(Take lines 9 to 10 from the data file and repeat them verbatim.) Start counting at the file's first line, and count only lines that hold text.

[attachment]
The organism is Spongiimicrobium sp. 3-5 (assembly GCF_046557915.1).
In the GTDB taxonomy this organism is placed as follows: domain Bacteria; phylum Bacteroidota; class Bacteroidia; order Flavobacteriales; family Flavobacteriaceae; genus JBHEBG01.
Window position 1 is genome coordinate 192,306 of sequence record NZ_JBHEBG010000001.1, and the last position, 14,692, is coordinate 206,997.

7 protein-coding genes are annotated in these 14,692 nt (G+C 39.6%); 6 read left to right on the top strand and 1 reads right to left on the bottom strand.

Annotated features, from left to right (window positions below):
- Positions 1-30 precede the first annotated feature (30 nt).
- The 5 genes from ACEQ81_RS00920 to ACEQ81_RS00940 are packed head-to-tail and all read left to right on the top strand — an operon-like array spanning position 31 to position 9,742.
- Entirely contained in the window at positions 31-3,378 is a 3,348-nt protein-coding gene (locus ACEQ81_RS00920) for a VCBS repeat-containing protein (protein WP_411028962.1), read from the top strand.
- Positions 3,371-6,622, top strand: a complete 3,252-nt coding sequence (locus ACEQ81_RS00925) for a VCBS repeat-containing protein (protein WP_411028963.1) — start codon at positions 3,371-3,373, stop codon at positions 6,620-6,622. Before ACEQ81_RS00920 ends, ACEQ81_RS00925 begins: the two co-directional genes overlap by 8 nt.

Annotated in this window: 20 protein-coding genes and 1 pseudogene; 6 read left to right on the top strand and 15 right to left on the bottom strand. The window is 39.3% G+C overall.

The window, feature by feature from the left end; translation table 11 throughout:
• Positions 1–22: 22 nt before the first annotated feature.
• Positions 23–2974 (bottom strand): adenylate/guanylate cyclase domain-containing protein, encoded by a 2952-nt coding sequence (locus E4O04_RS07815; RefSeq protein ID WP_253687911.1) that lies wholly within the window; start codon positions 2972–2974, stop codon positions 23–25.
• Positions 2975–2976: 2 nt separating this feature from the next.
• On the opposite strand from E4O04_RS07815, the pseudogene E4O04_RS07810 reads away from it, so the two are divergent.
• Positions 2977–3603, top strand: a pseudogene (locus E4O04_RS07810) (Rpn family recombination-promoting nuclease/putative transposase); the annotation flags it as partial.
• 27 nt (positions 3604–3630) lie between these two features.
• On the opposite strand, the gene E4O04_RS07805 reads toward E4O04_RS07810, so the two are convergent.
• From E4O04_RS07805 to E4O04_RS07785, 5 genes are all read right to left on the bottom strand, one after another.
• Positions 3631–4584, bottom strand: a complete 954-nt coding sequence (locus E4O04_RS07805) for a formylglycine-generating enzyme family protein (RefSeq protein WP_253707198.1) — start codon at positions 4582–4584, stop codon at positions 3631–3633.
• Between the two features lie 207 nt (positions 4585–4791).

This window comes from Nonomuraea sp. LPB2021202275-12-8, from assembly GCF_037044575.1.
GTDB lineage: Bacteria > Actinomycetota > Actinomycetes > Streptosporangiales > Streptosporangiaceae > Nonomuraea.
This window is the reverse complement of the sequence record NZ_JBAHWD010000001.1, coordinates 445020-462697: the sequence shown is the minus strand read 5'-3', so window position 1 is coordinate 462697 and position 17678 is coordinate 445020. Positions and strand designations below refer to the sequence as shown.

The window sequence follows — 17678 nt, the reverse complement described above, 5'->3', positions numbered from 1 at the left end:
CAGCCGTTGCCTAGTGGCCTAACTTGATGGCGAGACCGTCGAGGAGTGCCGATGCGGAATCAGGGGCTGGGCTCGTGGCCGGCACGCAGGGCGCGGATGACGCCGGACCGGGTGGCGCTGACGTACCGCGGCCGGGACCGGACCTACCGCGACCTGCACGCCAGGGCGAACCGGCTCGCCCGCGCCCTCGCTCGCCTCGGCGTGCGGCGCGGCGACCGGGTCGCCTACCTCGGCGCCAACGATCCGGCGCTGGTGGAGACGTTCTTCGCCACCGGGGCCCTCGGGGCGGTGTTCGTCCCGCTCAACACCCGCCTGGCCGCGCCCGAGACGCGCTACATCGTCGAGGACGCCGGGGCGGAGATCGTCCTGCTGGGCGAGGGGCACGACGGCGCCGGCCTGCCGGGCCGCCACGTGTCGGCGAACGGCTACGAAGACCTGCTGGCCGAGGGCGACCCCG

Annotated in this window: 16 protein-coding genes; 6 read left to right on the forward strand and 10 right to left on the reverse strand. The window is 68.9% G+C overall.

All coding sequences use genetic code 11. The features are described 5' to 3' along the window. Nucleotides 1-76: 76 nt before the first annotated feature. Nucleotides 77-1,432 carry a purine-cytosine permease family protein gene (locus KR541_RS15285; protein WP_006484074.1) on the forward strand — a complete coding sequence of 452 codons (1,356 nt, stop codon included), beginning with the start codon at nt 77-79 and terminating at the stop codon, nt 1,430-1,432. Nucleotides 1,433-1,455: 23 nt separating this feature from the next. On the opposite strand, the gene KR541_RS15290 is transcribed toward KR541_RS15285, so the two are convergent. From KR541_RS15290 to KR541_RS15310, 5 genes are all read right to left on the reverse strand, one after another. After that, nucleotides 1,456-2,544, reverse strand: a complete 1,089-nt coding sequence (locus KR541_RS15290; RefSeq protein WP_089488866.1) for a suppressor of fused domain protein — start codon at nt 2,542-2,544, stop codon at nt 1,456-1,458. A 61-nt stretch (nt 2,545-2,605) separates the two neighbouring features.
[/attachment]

- Positions 3,371-6,622, top strand: a complete 3,252-nt coding sequence (locus ACEQ81_RS00925) for a VCBS repeat-containing protein (protein WP_411028963.1) — start codon at positions 3,371-3,373, stop codon at positions 6,620-6,622. Before ACEQ81_RS00920 ends, ACEQ81_RS00925 begins: the two co-directional genes overlap by 8 nt.

Annotated in this window: 20 protein-coding genes and 1 pseudogene; 6 read left to right on the top strand and 15 right to left on the bottom strand. The window is 39.3% G+C overall.